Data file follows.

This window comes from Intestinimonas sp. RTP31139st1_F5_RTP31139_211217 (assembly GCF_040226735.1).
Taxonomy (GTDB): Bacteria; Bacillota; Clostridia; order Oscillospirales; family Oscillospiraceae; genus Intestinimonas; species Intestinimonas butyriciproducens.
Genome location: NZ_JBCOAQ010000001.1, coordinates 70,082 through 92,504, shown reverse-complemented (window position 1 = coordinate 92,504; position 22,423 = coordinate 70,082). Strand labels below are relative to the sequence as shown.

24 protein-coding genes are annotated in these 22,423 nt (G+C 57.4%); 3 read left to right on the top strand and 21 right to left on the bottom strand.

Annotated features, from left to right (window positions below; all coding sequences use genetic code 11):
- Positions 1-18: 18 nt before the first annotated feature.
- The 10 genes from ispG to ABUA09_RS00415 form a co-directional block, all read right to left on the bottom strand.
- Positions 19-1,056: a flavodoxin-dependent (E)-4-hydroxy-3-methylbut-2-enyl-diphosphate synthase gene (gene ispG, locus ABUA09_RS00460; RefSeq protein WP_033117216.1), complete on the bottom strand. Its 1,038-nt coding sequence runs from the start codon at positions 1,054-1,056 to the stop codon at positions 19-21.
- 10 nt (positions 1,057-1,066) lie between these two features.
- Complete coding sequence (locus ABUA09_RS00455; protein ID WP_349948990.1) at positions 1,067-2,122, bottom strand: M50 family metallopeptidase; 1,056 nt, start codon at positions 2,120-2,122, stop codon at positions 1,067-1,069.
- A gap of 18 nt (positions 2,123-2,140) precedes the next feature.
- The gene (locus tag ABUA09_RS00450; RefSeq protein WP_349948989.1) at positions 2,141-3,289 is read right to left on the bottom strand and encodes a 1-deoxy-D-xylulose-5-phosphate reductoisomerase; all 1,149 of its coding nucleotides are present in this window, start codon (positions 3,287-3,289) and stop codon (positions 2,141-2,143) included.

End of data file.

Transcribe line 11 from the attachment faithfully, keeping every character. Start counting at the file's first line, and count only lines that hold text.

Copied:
- A gap of 18 nt (positions 2,123-2,140) precedes the next feature.